In astrophysics, the nuclear timescale is an estimate of the lifetime of a star based solely on its rate of fuel consumption. Along with the thermal and free-fall (aka dynamical) time scales, it is used to estimate the length of time a particular star will remain in a certain phase of its life and its lifespan if hypothetical conditions are met. In reality, the lifespan of a star is greater than what is estimated by the nuclear time scale because as one fuel becomes scarce, another will generally take its place—hydrogen burning gives way to helium burning, etc. However, all the phases after hydrogen burning combined typically add up to less than 10% of the duration of hydrogen burning.

## Stellar astrophysics

Hydrogen generally determines a star's nuclear lifetime because it is used as the main source of fuel in a main sequence star. Hydrogen becomes helium in the nuclear reaction that takes place within stars; when the hydrogen has been exhausted, the star moves on to another phase of its life and begins burning the helium.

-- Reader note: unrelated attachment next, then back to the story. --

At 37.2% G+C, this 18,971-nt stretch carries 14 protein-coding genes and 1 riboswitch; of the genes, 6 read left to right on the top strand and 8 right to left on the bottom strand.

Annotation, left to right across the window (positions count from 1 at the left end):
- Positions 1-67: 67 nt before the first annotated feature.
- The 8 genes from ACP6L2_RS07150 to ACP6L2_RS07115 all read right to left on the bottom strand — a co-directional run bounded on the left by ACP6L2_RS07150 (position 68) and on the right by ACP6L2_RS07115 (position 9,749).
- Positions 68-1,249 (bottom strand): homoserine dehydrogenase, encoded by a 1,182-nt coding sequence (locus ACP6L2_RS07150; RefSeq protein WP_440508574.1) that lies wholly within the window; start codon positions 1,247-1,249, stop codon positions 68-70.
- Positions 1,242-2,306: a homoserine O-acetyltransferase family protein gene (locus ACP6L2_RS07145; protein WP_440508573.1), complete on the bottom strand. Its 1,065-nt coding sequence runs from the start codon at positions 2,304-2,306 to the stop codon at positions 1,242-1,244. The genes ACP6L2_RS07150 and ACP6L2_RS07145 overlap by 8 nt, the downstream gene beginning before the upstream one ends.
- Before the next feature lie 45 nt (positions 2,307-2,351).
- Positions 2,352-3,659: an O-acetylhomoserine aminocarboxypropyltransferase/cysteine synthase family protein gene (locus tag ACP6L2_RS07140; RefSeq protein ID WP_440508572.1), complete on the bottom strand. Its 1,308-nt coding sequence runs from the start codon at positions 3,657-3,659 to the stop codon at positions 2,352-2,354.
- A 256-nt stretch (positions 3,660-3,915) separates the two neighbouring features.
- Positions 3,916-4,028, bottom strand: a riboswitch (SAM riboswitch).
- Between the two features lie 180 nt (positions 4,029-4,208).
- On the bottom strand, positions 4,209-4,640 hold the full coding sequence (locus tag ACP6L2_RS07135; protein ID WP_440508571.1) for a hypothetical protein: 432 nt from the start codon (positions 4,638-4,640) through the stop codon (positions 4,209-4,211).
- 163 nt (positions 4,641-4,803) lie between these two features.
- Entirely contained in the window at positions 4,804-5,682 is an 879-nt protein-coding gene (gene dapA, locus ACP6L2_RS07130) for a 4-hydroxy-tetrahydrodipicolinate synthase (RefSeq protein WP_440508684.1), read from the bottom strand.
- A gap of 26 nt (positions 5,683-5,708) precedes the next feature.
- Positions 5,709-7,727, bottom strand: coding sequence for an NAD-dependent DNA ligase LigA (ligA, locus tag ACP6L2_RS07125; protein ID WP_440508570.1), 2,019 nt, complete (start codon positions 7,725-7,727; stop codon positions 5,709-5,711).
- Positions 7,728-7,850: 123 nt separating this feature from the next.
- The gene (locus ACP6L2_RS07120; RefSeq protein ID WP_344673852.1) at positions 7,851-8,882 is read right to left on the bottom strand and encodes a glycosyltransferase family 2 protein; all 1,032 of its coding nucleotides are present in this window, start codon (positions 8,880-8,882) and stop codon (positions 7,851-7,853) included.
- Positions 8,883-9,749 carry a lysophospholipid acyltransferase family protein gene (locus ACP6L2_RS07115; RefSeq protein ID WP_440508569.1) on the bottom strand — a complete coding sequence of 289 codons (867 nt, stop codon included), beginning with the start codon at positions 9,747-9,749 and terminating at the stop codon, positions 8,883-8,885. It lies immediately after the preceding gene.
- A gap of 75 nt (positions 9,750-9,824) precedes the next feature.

$\tau _{nuc}={\frac {\mbox{total mass of fuel available)){\mbox{rate of fuel consumption))}\times {\mbox{fraction of star over which fuel is burned))={\frac {MX}{\frac {L}{Q))}\times F$ where M is the mass of the star, X is the fraction of the star (by mass) that is composed of the fuel, L is the star's luminosity, Q is the energy released per mass of the fuel from nuclear fusion (the chemical equation should be examined to get this value), and F is the fraction of the star where the fuel is burned (F is generally equal to .1 or so). As an example, the Sun's nuclear time scale is approximately 10 billion years.